This time, Rover Boy, equipped with a radar attachment, is charged with surveying and analyzing a dump — and helping to guide Samson on how to remove piping, storage tanks, etc. The removal is a critical first step in turning this old dumping ground into a safe neighborhood park.
They are faced with a challenge when liquid is found. Rover Boy must obtain a sample for testing and, with Samson’s help, avoid falling into the unknown chemicals.
As in the first two digital e-comics in this IEEE-USA series, Rover Boy Gets Steamed Up, and Pipeline Gets Rescued, Roman shows young readers how robots working with engineers can solve real-world problems. Roman was a pioneer in deploying robots in the utility industry. He notes these comic books are based on his real experiences in using robots, simplified and applied to current challenges.
In the forward to the book, Roman makes it clear he is an advocate for robots. He does not buy into science fiction or conspiracies fanning society’s fears about robots. “These anthropomorphic machine portrayals are meant to show how engineers (and their created technologies) can provide service and value to humanity.” He adds that robots “are not to be feared, but understood — and contain vast potential for doing good in our world.”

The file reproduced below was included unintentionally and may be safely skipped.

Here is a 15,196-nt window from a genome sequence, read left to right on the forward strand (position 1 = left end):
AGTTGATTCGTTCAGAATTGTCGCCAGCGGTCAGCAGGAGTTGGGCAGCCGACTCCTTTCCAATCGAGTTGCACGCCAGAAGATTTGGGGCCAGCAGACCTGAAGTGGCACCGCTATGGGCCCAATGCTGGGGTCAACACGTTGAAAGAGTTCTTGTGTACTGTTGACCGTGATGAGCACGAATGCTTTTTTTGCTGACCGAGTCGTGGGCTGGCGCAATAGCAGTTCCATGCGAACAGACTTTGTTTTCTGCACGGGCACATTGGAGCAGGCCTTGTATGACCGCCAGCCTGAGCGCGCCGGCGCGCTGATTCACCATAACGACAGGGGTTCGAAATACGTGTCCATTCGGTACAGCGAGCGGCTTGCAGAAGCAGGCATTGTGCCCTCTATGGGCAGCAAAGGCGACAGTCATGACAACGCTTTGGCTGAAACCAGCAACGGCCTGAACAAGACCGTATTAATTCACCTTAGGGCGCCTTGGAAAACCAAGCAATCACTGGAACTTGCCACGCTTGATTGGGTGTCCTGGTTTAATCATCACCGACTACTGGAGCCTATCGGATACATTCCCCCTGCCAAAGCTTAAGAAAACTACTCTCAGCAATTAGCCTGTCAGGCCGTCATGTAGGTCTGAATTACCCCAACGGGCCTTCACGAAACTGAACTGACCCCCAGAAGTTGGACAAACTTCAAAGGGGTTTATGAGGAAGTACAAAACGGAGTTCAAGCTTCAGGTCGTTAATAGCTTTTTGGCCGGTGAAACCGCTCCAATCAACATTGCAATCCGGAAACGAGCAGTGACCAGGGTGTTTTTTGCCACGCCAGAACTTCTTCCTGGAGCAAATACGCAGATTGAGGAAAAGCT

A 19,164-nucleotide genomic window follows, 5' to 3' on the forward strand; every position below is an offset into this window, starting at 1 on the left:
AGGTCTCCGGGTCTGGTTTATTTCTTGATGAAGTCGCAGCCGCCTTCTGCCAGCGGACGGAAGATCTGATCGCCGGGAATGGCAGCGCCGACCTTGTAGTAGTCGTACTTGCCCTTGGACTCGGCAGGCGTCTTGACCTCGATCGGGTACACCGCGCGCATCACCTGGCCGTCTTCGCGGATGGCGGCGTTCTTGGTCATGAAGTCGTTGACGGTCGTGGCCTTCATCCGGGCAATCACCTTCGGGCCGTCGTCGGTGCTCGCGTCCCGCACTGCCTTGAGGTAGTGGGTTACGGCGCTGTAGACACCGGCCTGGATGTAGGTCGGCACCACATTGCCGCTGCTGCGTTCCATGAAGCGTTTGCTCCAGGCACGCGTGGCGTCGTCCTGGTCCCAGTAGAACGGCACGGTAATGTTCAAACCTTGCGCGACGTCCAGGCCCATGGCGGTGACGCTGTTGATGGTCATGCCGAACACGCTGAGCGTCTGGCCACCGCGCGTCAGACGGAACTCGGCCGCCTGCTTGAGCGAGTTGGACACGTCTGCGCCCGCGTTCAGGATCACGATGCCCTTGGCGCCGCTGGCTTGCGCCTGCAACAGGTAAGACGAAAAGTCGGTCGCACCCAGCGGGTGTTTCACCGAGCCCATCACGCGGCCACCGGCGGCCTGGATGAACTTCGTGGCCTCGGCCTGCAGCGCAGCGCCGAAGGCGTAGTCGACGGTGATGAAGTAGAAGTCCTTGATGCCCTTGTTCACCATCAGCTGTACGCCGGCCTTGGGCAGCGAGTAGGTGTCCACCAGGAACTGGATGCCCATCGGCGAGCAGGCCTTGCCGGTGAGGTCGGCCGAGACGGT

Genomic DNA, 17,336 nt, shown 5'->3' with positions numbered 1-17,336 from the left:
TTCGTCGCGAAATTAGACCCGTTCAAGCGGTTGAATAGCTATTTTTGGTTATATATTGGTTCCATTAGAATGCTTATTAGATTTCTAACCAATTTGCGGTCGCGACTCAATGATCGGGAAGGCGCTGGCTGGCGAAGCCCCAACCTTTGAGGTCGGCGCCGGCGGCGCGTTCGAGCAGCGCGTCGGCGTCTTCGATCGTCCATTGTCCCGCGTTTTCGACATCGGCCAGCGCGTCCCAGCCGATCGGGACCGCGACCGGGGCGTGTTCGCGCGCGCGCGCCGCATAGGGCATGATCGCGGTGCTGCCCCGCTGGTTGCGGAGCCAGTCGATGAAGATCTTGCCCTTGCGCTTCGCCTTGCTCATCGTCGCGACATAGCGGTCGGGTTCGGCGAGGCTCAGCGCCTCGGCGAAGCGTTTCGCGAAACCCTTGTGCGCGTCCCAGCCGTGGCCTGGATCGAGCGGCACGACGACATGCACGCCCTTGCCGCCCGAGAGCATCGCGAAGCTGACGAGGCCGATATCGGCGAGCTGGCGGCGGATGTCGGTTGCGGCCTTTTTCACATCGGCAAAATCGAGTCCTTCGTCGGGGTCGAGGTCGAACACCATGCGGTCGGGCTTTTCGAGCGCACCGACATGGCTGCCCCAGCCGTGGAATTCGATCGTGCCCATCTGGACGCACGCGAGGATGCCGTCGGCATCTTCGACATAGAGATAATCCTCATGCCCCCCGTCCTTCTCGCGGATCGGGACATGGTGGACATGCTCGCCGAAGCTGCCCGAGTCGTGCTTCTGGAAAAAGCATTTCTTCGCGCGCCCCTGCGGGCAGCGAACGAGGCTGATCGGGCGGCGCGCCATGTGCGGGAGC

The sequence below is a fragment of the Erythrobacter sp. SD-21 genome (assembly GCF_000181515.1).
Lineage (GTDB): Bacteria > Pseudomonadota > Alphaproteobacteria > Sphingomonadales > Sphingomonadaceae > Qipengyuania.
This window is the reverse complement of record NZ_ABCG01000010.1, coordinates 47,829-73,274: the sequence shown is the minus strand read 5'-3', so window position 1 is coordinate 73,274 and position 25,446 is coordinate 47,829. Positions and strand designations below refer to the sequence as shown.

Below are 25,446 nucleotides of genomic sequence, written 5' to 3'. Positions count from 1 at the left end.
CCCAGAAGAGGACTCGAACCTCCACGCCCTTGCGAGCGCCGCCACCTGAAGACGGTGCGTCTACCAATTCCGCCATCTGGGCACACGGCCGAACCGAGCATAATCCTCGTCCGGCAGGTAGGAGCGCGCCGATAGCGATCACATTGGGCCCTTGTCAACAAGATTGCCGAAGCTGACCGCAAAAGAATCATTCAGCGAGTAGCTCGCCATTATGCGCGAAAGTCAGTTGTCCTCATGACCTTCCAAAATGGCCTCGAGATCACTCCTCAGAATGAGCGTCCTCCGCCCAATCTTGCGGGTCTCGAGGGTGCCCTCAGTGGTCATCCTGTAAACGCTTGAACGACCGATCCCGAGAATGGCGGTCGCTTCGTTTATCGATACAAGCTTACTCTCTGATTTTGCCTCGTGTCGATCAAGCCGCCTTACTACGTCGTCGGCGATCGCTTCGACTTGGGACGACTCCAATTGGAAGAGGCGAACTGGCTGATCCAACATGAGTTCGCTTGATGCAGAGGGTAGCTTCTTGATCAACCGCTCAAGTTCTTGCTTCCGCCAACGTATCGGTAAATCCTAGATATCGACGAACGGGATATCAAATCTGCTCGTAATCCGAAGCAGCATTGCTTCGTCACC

Rover Boy and Samson Team Up, as well as Pipeline Gets Rescue, and Rover Boy Gets Steamed Up! are available free for IEEE members at the IEEE-USA Shop. Non-members pay $2.99.
Also available at the IEEE-USA shop are books from Harry T. Roman’s five-book series on engineering activities for the classroom (Book 4 is on Robotics), as well as his numerous books on various other engineering topics.
Roman was honored as Inventor of the Year in 2005 by the New Jersey Inventors Hall of Fame, for his application of robots in hazardous environments. He has received 12 U.S. Patents. In 2006, IEEE honored him with an Outstanding Engineer award.
Roman is a prolific writer, and his passion for engineering, and all things STEM-related, shines through in his writing. He has written many books for IEEE-USA, and IEEE has honored him with a Meritorious Achievement Award for developing continuing education products for its members. Roman has worked with schools around New Jersey, bringing the excitement of real-world problem-solving into the classroom.
He has taught management courses at the New Jersey Institute of Technology (NJIT), and The New Jersey Technology Education and Engineering Association named Roman a Distinguished Technology Educator. For the past three years, he has taught graduate courses at Montclair State University, where he co-teaches a course on applying STEM techniques in the classroom.
Roman encourages readers to share these stories with young people — to help encourage their interest in engineering.